Managing Principal Steve Nelson spoke to Law360 on ways law firms can retain partner loyalty and prevent them from rushing out.
By Cara Salvatore | August 25, 2015
Law360, New York (August 25, 2015, 9:31 PM ET) — When partners start departing en masse, law firms may panic and take desperate measures that will only make them sink faster. But experts say there are a number of steps that a firm can take immediately to stem the losses and keep the firm afloat.
What drives firms off a cliff isn’t usually debt or other financial issues. Failed firms with high debt usually took it on in the year before failing, says John Morley of Yale Law School.
“Law firms have freakishly robust capital structures,” Morley says.
In this situation, the partnership needs to do everything in its power to limit inaction, mismanagement and miscommunication.
Fortify Partner Loyalties
Many firms are held together by strong relationship glue, and for those that are, having internal face-to-face meetings can be a valuable marketing strategy. It’s a matter of tugging on existing strings to remind the people who can affect the firm’s future that they want to stay.
“You’ve got to walk the halls,” says Steve Nelson of The McCormick Group Inc. “And you’ve really got to have a person-to-person meeting with all your key partners.”
Morley refers to ties of friendship and trust as “bonding capital.” These are crucial in the U.S., where firms are not allowed to lock partners in with noncompete clauses or similar agreements.
“Firms are more likely to collapse if these bonds are weak and less likely to collapse if these bonds are strong,” he says. “In May of 2014, for example, the chairman of Patton Boggs slowed down a partner run — and may have saved the firm — by simply asking each of the remaining partners to commit to stay.”
The firm successfully completed a tie-up with Squire Sanders LLP last spring.
External Crisis Communication
It’s crucial to start conversations with those who might care that a firm is in trouble because they’re the ones who can save it — or bury it. Use the skills of communications specialists — whether it’s firm employees or an outside public relations team — to get out in front of stakeholders’ doubts.
“You have to get your ducks in a row,” Nelson says. “There is usually someone in the marketing department who has experience in crisis communication. If not, then consider whether you need an outside crisis communications counselor.”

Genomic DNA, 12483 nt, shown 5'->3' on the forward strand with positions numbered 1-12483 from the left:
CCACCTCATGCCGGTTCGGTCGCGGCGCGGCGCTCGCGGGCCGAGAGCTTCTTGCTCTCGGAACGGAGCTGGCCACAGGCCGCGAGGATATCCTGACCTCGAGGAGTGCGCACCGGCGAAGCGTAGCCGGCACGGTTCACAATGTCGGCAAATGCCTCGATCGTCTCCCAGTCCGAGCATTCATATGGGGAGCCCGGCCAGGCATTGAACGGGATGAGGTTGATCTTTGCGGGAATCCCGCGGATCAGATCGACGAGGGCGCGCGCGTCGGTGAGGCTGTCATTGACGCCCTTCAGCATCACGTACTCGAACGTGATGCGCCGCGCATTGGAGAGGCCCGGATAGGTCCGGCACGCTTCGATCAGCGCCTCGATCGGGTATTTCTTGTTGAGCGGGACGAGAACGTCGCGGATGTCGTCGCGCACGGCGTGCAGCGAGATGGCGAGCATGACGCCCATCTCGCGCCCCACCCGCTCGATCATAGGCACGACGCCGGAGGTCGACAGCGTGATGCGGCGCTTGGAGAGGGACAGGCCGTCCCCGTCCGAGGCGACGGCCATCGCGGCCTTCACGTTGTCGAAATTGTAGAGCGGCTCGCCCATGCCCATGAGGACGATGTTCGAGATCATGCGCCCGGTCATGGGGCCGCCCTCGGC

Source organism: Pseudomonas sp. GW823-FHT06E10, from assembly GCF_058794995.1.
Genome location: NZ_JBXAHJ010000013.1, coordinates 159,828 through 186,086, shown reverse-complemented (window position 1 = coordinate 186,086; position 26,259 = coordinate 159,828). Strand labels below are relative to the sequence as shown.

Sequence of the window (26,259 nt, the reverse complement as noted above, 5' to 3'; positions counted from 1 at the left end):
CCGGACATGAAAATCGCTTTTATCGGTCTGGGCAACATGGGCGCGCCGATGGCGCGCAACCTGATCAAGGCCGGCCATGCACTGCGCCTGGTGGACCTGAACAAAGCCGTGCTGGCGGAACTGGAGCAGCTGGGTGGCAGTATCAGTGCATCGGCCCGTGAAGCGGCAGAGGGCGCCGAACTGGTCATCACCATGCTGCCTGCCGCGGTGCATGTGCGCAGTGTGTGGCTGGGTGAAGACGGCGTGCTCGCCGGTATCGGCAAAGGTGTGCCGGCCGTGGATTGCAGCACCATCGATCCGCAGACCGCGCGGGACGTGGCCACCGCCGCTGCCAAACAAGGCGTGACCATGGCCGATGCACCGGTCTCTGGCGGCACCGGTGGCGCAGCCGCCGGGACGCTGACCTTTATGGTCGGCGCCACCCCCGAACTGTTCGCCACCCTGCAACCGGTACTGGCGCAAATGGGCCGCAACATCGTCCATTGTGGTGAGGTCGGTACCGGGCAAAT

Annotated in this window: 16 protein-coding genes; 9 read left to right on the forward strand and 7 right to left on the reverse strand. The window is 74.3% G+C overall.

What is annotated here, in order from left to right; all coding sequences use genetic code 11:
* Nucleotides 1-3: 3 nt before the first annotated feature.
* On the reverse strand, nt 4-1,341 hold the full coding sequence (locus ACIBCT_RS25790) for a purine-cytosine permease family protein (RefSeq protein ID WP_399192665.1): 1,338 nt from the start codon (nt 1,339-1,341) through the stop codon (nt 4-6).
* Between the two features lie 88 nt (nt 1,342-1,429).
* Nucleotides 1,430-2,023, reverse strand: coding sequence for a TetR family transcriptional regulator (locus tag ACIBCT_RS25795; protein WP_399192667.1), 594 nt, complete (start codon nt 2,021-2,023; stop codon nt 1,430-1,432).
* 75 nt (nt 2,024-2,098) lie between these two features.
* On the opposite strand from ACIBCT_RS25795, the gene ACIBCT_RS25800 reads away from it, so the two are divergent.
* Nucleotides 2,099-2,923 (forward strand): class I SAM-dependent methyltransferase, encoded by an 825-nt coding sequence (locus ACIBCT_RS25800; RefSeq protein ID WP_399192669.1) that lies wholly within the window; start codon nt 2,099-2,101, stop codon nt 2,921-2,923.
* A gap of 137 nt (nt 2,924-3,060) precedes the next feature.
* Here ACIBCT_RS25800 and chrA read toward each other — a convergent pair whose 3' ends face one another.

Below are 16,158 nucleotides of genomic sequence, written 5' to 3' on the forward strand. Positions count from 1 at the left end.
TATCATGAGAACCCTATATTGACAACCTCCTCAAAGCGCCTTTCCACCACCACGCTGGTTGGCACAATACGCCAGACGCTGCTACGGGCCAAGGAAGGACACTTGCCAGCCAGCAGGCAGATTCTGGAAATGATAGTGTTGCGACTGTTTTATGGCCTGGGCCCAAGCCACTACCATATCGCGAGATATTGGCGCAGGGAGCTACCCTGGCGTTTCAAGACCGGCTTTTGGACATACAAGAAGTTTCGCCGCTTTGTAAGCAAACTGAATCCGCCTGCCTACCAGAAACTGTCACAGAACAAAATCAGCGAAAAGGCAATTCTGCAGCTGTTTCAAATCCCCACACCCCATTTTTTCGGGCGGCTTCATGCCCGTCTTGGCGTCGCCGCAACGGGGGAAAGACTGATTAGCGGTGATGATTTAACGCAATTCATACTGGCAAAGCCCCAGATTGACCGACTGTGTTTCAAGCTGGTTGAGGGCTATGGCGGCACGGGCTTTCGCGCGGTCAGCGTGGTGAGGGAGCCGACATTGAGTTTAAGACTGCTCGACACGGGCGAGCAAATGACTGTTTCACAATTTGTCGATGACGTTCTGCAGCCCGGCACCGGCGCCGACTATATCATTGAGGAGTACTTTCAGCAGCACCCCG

Nelson advises to prepare news releases with bullet points that note ongoing strengths. It’s also important to focus on financials and any steps a firm is currently taking, he says.
It may also be helpful to be forward-looking and feature upcoming highlights because it will remind stakeholders that the firm has a future and isn’t stuck in this moment.
Stave Off Recruiters
Don’t forget about the people who can make money from a firm’s downfall. Not all recruiters are opportunistic, but if a firm is seen as being in trouble, hungrier recruiters will swoop in and start talking to the best people first.
If those lawyers take the bait, there’s a problem, because those are the ones law firms can least afford to lose.
Spend any available relationship capital telling recruiting firms to stay away. And it’s essential to brainstorm how to ward off any recruiters with whom the firm doesn’t have an established relationship.
Coming up with the best way to fend off recruiting firms may take some thought and planning but is well worth the time. The last thing a firm wants when partners perceive a stick pushing them out of their offices is a carrot waiting in the lobby of the building.
Convince Clients to Stay
Persuading clients not to jump ship is vital, and based on their key needs and desires, it actually may not be that difficult to convince them that the grass is actually greener at the firm.
Many clients are focused on dollars and cents, so show them that it might be cheaper not to follow an attorney out the door or seek other counsel.
Also increase the quantity of clients’ ties to the firm. Work to integrate them into the firm and make sure that a single rainmaker isn’t the only point of contact.
And if a partner has already chosen to leave, tell clients that loyalty to a departing attorney just isn’t worth headaches like integration and training.
A lateral move “often disrupts their caseload, because then all of a sudden you have to have new people integrated, new people trained, et cetera,” Nelson says.
“Now … clients want a team. They want to have an integrated group of people they can rely on for their work at all levels within the law firm,” a new development over the last 10 or 20 years, according to Nelson.
“Therefore, in terms of the lateral partner departures, it’s a lot more problematic for lawyers to take a large chunk of business with them,” he says